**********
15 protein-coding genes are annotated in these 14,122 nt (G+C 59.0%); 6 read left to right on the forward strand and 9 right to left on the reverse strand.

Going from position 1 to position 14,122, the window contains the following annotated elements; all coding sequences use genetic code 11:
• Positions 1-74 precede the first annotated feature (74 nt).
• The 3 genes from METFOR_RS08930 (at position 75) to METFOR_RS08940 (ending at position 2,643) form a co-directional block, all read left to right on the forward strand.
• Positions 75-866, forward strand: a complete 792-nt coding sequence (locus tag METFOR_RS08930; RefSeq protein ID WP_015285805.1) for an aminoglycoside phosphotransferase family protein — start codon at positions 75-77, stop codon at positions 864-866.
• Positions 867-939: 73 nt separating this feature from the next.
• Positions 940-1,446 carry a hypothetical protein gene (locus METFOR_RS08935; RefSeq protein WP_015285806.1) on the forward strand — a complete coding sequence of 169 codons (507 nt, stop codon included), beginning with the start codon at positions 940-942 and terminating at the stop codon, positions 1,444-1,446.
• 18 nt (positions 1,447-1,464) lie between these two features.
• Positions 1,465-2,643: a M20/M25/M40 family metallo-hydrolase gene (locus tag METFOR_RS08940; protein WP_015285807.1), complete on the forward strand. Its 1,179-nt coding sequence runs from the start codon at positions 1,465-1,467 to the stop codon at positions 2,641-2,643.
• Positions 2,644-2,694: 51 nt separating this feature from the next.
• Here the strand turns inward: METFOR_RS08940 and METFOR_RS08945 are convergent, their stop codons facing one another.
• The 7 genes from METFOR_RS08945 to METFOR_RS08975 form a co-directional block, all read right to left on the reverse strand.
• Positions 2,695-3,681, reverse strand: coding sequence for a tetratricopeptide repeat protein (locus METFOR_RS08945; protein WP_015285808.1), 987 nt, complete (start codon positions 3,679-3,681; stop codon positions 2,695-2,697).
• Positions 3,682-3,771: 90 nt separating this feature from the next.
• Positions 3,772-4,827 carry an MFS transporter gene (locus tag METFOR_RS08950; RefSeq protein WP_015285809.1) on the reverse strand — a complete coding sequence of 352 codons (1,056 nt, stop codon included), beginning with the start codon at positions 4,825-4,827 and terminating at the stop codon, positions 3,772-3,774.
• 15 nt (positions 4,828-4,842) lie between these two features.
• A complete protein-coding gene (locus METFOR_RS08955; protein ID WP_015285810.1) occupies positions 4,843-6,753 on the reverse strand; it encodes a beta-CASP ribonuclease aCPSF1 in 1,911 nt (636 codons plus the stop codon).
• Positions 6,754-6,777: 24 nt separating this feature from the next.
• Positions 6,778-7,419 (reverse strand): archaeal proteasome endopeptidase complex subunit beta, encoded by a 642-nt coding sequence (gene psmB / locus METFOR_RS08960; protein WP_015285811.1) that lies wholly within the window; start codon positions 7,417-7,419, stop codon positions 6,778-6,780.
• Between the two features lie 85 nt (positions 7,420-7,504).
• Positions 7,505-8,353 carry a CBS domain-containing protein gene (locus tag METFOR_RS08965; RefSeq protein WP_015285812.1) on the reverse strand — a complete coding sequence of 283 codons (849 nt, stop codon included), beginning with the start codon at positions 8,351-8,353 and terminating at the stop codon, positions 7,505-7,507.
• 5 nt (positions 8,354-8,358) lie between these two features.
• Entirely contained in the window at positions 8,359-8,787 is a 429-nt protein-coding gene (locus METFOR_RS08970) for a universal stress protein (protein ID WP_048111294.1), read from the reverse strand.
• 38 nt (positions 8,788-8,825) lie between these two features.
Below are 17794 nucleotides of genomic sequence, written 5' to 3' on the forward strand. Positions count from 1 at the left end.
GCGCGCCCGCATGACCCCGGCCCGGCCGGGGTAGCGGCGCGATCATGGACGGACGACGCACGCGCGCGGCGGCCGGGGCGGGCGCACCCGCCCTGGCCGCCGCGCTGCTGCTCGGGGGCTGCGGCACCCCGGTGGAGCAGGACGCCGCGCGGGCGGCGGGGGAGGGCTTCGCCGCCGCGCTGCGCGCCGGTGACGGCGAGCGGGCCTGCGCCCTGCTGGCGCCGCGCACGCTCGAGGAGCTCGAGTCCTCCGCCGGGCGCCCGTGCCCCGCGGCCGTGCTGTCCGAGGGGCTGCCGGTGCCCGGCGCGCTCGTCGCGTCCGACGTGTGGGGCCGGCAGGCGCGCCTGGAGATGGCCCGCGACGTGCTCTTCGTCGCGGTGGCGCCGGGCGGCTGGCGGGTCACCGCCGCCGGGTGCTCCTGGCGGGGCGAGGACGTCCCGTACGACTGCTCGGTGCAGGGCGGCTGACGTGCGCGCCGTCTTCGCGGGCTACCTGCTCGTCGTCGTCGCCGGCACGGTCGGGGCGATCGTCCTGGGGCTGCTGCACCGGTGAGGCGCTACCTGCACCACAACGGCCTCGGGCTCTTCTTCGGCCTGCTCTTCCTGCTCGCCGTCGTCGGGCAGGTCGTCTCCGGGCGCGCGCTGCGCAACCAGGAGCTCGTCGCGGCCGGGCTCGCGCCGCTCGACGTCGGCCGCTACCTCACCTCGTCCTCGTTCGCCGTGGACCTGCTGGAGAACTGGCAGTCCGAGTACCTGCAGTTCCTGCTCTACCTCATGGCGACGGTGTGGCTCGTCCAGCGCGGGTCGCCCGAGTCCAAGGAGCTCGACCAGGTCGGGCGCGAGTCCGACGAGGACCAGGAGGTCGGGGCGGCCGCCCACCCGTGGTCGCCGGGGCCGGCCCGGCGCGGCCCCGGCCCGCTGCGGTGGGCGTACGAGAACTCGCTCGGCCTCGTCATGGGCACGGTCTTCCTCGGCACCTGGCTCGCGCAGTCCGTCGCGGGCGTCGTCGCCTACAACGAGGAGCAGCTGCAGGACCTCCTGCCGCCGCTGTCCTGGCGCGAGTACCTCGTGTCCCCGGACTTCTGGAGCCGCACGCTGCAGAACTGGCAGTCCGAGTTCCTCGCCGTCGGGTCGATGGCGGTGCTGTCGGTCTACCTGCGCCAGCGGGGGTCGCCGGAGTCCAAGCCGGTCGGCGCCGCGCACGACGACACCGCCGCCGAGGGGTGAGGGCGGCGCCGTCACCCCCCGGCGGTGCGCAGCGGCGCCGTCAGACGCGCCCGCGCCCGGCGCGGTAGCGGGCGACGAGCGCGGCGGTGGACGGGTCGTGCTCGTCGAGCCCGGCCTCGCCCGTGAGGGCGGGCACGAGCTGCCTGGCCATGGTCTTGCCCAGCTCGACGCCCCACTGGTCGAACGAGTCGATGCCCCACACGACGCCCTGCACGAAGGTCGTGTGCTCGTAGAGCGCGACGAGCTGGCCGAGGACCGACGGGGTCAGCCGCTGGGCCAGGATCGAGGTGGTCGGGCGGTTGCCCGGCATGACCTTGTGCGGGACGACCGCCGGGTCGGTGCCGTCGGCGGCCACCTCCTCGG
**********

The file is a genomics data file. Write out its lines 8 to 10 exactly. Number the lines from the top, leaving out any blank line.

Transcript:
• 18 nt (positions 1,447-1,464) lie between these two features.
• Positions 1,465-2,643: a M20/M25/M40 family metallo-hydrolase gene (locus tag METFOR_RS08940; protein WP_015285807.1), complete on the forward strand. Its 1,179-nt coding sequence runs from the start codon at positions 1,465-1,467 to the stop codon at positions 2,641-2,643.
• Positions 2,644-2,694: 51 nt separating this feature from the next.